Player storylines to follow for men’s basketball team this season

The Last Dance

After the pandemic-shortened season—and the losses of Myles Powell, Quincy McKnight and Romaro Gill to graduation—Myles Cale, Sandro Mamukelashvili and Shavar Reynolds Jr. returned to South Orange for potentially one last go at the Big East title with Seton Hall during this unprecedented time in sports.

Photos by Jillian Cancela

Mamukelashvili’s decision to return instead of  entering the NBA Draft was a massive boost for Kevin Willard’s team this summer. No returning player averaged more minutes (26.2) or points (11.9) per game than the Georgian last season, and he was arguably Seton Hall’s most valuable player outside of Powell.

Last season was a bump in the road for Cale after practically being untouchable in the starting five during the 2018-19 season. Maybe it was the intensified defense against him or the Pirates playing even more through Powell, but the hope is that Cale can shake off last year’s shortcomings and recover his sophomore year form.

Reynolds Jr. performed admirably and efficiently off the bench last season, proving to be one of the top sixth men in the conference. His injection of energy on defense will be instrumental to keeping a younger Pirates team on their toes in transition and during lineup changes.

Rhoden Ball

Another player who probably felt hard done by the cancelation of last season was Jared Rhoden. He had a breakout season for the Pirates and underwent a maturation period when Powell had dry spouts and Mamukelashvili missed games due to injury midway through conference play. He showed versatility in his consistency to drive at the net, hit a jumper from close range and sink three-pointers when he gets open looks.

Rhoden caught many off guard with how well he won rebounds on either side of the court last season as well. It’s a testament to his positional understanding and ability to read the ball’s bounce as he isn’t usually the tallest player on the court, and it also highlights the grit and determination he played with to earn and stay in a starting role for the Pirates. He actually led the team in total rebounds (193) and rebounds per game (6.4) ahead of both Mamukelashvili – though he played 10 less games – and Romaro Gill last season.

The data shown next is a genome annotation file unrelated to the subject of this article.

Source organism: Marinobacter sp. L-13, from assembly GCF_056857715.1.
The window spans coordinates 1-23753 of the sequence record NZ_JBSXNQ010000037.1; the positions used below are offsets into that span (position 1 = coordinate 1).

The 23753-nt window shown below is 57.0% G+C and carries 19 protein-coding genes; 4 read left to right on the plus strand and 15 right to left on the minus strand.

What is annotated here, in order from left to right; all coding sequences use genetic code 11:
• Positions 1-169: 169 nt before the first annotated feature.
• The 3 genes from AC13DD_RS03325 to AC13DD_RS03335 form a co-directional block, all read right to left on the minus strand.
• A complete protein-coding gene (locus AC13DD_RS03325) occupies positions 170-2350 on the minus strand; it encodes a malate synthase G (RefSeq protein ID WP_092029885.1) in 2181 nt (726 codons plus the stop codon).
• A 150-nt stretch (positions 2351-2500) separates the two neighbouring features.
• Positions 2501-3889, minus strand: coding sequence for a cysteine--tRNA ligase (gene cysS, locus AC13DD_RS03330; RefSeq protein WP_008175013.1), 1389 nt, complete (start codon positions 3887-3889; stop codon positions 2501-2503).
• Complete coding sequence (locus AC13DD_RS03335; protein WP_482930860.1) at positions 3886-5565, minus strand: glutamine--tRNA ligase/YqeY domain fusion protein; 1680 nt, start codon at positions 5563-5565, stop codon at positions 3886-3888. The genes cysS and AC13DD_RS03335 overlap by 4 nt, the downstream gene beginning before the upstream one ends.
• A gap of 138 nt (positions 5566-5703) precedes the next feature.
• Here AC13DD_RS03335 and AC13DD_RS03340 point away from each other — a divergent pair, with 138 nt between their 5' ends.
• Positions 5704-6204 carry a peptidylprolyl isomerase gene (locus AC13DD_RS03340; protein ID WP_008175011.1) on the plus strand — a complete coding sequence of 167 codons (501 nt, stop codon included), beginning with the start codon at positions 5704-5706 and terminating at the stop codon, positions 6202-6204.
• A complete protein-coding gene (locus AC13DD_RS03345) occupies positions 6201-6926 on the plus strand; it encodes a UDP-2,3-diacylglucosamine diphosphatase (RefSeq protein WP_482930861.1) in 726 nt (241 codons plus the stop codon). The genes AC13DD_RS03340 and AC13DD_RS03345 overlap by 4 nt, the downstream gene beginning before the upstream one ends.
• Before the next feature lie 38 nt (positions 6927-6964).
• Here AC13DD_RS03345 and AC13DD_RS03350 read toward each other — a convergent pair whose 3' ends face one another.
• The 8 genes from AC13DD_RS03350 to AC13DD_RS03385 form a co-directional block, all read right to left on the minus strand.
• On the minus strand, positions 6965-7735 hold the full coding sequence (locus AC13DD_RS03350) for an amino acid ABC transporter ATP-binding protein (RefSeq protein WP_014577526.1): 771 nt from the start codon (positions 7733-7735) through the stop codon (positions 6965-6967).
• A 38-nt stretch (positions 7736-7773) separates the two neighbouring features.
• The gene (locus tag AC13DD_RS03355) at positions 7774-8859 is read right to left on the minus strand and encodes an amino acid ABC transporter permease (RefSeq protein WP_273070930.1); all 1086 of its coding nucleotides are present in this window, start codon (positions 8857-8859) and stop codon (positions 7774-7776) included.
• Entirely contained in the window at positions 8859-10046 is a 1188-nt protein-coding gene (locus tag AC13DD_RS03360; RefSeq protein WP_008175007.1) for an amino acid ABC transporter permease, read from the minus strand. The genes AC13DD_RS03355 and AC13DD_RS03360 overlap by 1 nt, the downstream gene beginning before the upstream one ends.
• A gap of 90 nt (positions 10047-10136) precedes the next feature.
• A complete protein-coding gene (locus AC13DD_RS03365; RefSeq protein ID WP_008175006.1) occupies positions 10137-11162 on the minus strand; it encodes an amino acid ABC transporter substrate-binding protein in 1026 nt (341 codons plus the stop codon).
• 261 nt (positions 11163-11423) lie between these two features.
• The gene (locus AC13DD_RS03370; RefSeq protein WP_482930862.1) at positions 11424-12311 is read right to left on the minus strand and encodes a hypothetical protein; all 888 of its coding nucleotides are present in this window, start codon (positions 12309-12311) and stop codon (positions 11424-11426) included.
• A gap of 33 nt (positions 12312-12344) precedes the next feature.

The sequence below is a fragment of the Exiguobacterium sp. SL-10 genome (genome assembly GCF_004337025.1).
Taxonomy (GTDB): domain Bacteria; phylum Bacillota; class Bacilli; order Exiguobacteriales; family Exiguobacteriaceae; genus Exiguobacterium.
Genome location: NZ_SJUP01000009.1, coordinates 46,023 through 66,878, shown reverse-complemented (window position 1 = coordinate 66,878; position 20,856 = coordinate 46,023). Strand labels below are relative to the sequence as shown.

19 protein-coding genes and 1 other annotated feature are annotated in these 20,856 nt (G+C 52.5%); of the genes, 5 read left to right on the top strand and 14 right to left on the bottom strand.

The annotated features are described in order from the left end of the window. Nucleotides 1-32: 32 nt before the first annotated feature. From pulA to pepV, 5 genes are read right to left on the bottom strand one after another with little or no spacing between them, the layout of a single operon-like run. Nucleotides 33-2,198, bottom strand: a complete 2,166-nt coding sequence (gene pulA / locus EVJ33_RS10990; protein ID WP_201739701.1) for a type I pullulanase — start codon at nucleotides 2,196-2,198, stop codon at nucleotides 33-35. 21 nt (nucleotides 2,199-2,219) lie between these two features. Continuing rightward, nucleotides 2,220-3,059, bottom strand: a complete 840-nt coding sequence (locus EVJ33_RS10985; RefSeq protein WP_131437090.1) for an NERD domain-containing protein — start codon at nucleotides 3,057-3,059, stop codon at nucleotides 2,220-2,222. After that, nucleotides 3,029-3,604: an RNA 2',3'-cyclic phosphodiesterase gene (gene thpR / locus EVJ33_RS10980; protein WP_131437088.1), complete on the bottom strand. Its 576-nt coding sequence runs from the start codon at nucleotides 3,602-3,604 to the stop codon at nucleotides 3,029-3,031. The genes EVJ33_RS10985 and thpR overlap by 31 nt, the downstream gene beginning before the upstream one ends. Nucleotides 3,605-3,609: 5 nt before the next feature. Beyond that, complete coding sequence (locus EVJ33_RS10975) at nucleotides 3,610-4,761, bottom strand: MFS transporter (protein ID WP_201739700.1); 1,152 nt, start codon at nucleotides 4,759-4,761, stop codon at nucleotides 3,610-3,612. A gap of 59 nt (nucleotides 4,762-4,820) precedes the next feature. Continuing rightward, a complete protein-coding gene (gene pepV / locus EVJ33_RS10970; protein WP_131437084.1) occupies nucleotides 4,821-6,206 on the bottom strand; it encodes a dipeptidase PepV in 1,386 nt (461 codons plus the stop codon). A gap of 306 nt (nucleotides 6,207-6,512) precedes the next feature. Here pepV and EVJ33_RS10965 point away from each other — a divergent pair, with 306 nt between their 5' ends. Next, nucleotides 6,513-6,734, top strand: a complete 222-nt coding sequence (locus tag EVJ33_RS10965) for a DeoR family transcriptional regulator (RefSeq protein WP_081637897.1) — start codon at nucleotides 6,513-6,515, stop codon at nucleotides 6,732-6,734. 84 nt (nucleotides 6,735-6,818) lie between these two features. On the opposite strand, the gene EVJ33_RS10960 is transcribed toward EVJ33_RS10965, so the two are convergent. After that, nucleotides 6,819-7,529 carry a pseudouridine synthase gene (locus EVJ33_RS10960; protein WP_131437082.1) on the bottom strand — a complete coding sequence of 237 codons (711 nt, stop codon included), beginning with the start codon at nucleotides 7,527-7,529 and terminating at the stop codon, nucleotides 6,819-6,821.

Photo by Jillian Cancela

However, the increased attention he will receive from the opposition’s defenders will be like the challenge Cale faced this past season. It’ll be interesting to see how he continues to perform on either side as a marked man.

Pair of Transfers

Bryce Aiken’s transfer to Seton Hall was a homecoming for the New Jersey native after the initial announcement was made back in April. He had a strong career at Harvard, averaging 16.8 points, 2.4 rebounds and 2.7 assists over 65 career games, and the hope is that the guard will bring the same dynamism he showed in the Ivy League to the Big East. He also adds a seasoned, winning mentality to the Pirates, having won back-to-back Ivy League titles in 2018 and 2019, which will bode well for the malleable minds of Seton Hall’s three incoming freshmen.

Sophomore forward Tray Jackson also transferred to Seton Hall in April after a relatively underwhelming freshman year at Missouri. Jackson was heavily recruited by the Pirates while he was still in high school and he joins the team with a reputation for being an efficient finisher when driving to the net. He fits the hardworking, gritty player that Willard loves to coach and will likely be an impact substitute off the bench for most of this season.

More to Come